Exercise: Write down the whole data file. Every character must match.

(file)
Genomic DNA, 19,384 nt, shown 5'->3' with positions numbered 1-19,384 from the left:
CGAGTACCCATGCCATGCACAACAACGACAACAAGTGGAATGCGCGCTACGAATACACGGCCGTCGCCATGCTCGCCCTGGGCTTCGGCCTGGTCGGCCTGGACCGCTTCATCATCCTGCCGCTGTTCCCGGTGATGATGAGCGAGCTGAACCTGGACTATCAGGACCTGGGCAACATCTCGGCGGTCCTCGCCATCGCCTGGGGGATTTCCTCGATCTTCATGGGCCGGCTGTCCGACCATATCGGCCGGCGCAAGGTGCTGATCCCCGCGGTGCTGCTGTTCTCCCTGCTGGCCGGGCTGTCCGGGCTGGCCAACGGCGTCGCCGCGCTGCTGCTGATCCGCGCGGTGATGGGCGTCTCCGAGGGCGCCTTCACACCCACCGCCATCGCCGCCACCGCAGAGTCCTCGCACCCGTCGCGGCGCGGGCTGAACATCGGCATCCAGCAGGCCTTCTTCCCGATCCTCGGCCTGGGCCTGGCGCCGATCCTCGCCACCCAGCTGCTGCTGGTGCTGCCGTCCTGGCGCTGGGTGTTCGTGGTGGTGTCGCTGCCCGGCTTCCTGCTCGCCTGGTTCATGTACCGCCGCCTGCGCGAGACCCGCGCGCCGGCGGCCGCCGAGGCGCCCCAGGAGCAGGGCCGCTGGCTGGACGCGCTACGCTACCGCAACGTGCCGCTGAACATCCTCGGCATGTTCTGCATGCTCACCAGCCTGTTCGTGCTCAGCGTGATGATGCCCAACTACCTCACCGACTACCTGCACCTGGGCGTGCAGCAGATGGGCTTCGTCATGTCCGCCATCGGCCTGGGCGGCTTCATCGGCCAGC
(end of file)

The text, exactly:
Genomic DNA, 19,384 nt, shown 5'->3' with positions numbered 1-19,384 from the left:
CGAGTACCCATGCCATGCACAACAACGACAACAAGTGGAATGCGCGCTACGAATACACGGCCGTCGCCATGCTCGCCCTGGGCTTCGGCCTGGTCGGCCTGGACCGCTTCATCATCCTGCCGCTGTTCCCGGTGATGATGAGCGAGCTGAACCTGGACTATCAGGACCTGGGCAACATCTCGGCGGTCCTCGCCATCGCCTGGGGGATTTCCTCGATCTTCATGGGCCGGCTGTCCGACCATATCGGCCGGCGCAAGGTGCTGATCCCCGCGGTGCTGCTGTTCTCCCTGCTGGCCGGGCTGTCCGGGCTGGCCAACGGCGTCGCCGCGCTGCTGCTGATCCGCGCGGTGATGGGCGTCTCCGAGGGCGCCTTCACACCCACCGCCATCGCCGCCACCGCAGAGTCCTCGCACCCGTCGCGGCGCGGGCTGAACATCGGCATCCAGCAGGCCTTCTTCCCGATCCTCGGCCTGGGCCTGGCGCCGATCCTCGCCACCCAGCTGCTGCTGGTGCTGCCGTCCTGGCGCTGGGTGTTCGTGGTGGTGTCGCTGCCCGGCTTCCTGCTCGCCTGGTTCATGTACCGCCGCCTGCGCGAGACCCGCGCGCCGGCGGCCGCCGAGGCGCCCCAGGAGCAGGGCCGCTGGCTGGACGCGCTACGCTACCGCAACGTGCCGCTGAACATCCTCGGCATGTTCTGCATGCTCACCAGCCTGTTCGTGCTCAGCGTGATGATGCCCAACTACCTCACCGACTACCTGCACCTGGGCGTGCAGCAGATGGGCTTCGTCATGTCCGCCATCGGCCTGGGCGGCTTCATCGGCCAGC